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Aging, Pension Economics and Finance (Master)


Università della Svizzera italiana, Fall 2012

The Center for Economic Research on Aging, Pensions and Health is launching two master courses in Aging, Pension Economics and Finance. The courses' content covers issues in economics, insurance and finance, to give students an in depth overview of the main issues related to pensions. It address questions such as: What is the role of pensions in a society? How are pension systems structured around the world in terms of the relative importance of first and second pillar? What are the most effective policy reforms to address issues of financial turmoil and ageing populations? What are the driving forces regarding intergenerational redistribution? What aspects of insurance are relevant? What is the impact of retirement savings in the financial markets? How should pension assets be invested?

Introduction to Institutions and Economics of Pensions and Aging (3 credits)

The course is offered to students in the Masters in Finance, Master in Financial Communication, Master in Management and Master in Public Management and Policy. The course is structured in two teaching modules and a final symposium.

Teaching modules

  1. Pensions and Institutions: Institutions and Policy: Pension systems and institutions. Public and private pension systems. First pillar: defined benefit (DB) or notional defined contribution (NDC); second pillar pension plans: DB and DC. Pension policy in Switzerland and in other countries. Challenges to the pension systems. Discussion of reform projects.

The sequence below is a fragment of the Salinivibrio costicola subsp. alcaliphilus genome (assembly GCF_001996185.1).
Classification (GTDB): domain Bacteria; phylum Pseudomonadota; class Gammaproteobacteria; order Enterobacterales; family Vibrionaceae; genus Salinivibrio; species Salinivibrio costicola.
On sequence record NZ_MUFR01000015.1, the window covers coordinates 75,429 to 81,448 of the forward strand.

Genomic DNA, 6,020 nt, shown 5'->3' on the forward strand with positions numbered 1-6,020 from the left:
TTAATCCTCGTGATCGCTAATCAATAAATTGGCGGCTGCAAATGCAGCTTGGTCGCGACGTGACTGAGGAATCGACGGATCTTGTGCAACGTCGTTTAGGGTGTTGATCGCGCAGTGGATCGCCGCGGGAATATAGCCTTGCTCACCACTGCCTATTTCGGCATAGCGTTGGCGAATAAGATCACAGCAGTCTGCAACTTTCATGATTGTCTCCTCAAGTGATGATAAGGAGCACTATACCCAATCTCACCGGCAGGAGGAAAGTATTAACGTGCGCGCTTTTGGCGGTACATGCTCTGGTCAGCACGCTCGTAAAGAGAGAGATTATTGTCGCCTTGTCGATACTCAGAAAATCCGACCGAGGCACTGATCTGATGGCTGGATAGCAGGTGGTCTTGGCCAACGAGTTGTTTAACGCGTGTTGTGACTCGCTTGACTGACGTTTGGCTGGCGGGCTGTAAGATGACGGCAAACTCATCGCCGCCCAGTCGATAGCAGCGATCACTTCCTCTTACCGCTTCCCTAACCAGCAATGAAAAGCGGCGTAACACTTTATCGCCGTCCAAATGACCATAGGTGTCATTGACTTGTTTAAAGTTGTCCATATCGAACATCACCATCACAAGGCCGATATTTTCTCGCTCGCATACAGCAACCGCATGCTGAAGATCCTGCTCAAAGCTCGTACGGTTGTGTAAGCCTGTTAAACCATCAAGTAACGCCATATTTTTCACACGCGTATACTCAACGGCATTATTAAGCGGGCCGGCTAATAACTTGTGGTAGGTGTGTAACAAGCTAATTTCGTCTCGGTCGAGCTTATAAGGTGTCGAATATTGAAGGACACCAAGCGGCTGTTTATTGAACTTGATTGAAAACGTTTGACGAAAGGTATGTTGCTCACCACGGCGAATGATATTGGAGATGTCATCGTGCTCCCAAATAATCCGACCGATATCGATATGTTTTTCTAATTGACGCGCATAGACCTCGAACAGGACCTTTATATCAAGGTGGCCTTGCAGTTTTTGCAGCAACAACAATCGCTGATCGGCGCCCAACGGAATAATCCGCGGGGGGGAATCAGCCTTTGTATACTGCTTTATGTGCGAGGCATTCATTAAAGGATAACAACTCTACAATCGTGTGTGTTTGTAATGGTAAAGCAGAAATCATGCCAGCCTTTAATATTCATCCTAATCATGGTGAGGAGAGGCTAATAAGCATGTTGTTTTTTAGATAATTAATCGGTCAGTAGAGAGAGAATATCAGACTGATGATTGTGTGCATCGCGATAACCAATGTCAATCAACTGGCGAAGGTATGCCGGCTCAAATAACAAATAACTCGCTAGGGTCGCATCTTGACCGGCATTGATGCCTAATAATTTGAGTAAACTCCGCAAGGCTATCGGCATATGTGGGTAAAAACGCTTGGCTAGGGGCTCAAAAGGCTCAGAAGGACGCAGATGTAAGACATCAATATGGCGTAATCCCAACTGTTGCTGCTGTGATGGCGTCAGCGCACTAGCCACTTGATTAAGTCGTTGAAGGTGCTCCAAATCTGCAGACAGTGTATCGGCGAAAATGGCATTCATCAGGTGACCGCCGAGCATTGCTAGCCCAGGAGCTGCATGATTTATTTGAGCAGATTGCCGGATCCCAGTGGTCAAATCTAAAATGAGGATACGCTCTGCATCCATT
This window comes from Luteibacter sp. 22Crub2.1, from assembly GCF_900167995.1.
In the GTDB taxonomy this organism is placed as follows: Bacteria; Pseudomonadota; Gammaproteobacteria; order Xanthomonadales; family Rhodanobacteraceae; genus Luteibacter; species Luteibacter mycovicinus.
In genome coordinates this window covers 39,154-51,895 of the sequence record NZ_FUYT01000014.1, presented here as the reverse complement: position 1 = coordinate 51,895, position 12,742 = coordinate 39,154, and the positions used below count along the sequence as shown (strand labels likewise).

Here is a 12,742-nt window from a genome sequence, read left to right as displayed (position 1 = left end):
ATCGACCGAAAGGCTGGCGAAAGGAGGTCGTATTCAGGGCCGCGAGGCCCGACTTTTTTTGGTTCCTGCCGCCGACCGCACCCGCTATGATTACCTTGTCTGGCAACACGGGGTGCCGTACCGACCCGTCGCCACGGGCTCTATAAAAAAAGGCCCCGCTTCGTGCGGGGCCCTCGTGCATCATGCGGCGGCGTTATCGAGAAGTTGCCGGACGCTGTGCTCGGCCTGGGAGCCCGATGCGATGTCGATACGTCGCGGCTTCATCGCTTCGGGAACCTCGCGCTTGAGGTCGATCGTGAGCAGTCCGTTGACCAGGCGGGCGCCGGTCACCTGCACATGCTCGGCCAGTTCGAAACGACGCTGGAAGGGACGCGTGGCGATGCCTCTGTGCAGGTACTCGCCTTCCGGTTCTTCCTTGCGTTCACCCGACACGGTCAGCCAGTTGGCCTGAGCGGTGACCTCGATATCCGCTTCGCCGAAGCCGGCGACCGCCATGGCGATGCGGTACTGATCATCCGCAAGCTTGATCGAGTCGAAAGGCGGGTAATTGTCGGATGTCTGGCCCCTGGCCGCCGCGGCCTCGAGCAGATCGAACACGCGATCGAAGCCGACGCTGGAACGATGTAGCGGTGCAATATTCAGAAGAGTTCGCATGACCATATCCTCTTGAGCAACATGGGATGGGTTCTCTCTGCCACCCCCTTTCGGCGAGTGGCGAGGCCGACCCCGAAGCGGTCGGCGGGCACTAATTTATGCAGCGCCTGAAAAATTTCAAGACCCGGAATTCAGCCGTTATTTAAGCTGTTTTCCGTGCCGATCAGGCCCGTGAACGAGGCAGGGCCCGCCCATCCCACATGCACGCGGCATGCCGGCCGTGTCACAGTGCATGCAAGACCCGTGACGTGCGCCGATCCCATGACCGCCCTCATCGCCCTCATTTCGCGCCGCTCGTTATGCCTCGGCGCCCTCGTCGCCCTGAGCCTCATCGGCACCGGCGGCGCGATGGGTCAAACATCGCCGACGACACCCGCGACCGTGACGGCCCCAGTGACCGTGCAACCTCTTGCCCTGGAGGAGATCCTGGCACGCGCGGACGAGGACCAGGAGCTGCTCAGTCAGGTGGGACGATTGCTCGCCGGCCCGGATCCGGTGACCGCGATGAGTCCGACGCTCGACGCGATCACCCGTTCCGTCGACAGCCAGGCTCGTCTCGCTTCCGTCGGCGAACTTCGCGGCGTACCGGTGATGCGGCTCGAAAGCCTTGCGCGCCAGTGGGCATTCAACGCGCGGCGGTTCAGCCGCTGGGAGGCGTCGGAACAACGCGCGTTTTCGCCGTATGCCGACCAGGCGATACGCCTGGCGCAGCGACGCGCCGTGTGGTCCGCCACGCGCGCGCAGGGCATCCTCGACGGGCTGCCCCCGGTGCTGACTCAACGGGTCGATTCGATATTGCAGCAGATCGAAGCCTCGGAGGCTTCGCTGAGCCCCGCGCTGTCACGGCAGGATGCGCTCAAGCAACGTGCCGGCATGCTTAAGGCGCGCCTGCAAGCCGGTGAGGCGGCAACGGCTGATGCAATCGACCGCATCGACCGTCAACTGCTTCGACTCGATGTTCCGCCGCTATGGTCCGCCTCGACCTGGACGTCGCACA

2. Theoretical Foundations: Public economics aspects: the relative importance of first pillar pay-as-you-go vs. second pillar, funded system; the role of redistribution of resources and sharing of risks in the first pillar; tax treatment of pensions. Microeconomics of pensions, including the effects of mandatory first and second pillar on the labour supply and saving decisions. Insurance aspects of pensions. The macroeconomic impact of pensions on labor and capital markets.


At the end of the semester, a one day symposium will take place to have a general discussion of the relevant issues addressed in class, and to focus on the current challenges, with a particular emphasis on the first and second pillar of the Swiss pension system. Speakers at the symposium will be pension experts from academia, local and international institutions and financial sector.

Pension Economics and Finance (3 credits)

The course is targeted mainly to students in the Masters in Finance and Master in Financial Communication. The course is structured in two teaching modules.

Teaching modules

  1. Pension Economics: Labour force participation and retirement. Empirical micro aspects of pension economics (e.g. annuities vs. lump-sum payments). Pensions in the overall economy. Empirical macro models of pensions. Optimal design of collective pension plans. Challenges of an aging population. Political economy of pensions.
  2. Pension Finance: Financial functioning of a pension fund. Funding ratio. Asset management. Regulation of pension assets.